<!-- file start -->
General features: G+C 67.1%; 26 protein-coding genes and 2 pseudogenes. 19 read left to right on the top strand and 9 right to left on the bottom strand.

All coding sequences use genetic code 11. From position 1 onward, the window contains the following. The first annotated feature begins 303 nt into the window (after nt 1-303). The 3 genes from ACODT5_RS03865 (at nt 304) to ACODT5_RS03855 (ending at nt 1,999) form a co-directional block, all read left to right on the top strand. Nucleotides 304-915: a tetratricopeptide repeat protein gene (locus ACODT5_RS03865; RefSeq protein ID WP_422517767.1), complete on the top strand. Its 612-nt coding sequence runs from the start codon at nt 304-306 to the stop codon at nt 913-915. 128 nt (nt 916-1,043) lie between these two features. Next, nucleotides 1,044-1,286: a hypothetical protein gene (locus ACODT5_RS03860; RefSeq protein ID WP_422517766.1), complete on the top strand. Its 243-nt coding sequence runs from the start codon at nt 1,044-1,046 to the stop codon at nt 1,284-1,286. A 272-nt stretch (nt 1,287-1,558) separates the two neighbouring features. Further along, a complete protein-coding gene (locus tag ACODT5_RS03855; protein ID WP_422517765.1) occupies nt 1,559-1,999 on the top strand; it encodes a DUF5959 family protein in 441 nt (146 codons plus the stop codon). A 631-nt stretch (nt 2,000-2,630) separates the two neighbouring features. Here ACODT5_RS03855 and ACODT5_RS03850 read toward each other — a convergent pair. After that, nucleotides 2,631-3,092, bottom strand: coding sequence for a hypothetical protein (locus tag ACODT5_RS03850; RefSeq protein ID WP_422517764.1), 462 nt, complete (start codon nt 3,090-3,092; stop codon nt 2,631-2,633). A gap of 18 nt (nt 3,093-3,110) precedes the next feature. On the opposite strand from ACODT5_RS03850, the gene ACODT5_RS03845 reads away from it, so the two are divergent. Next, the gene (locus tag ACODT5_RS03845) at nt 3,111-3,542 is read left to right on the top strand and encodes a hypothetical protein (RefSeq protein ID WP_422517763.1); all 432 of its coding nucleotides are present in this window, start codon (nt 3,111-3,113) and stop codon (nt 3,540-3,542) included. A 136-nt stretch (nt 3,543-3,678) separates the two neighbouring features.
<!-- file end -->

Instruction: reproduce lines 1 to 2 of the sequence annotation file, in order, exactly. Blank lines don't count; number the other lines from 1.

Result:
General features: G+C 67.1%; 26 protein-coding genes and 2 pseudogenes. 19 read left to right on the top strand and 9 right to left on the bottom strand.

All coding sequences use genetic code 11. From position 1 onward, the window contains the following. The first annotated feature begins 303 nt into the window (after nt 1-303). The 3 genes from ACODT5_RS03865 (at nt 304) to ACODT5_RS03855 (ending at nt 1,999) form a co-directional block, all read left to right on the top strand. Nucleotides 304-915: a tetratricopeptide repeat protein gene (locus ACODT5_RS03865; RefSeq protein ID WP_422517767.1), complete on the top strand. Its 612-nt coding sequence runs from the start codon at nt 304-306 to the stop codon at nt 913-915. 128 nt (nt 916-1,043) lie between these two features. Next, nucleotides 1,044-1,286: a hypothetical protein gene (locus ACODT5_RS03860; RefSeq protein ID WP_422517766.1), complete on the top strand. Its 243-nt coding sequence runs from the start codon at nt 1,044-1,046 to the stop codon at nt 1,284-1,286. A 272-nt stretch (nt 1,287-1,558) separates the two neighbouring features. Further along, a complete protein-coding gene (locus tag ACODT5_RS03855; protein ID WP_422517765.1) occupies nt 1,559-1,999 on the top strand; it encodes a DUF5959 family protein in 441 nt (146 codons plus the stop codon). A 631-nt stretch (nt 2,000-2,630) separates the two neighbouring features. Here ACODT5_RS03855 and ACODT5_RS03850 read toward each other — a convergent pair. After that, nucleotides 2,631-3,092, bottom strand: coding sequence for a hypothetical protein (locus tag ACODT5_RS03850; RefSeq protein ID WP_422517764.1), 462 nt, complete (start codon nt 3,090-3,092; stop codon nt 2,631-2,633). A gap of 18 nt (nt 3,093-3,110) precedes the next feature. On the opposite strand from ACODT5_RS03850, the gene ACODT5_RS03845 reads away from it, so the two are divergent. Next, the gene (locus tag ACODT5_RS03845) at nt 3,111-3,542 is read left to right on the top strand and encodes a hypothetical protein (RefSeq protein ID WP_422517763.1); all 432 of its coding nucleotides are present in this window, start codon (nt 3,111-3,113) and stop codon (nt 3,540-3,542) included. A 136-nt stretch (nt 3,543-3,678) separates the two neighbouring features.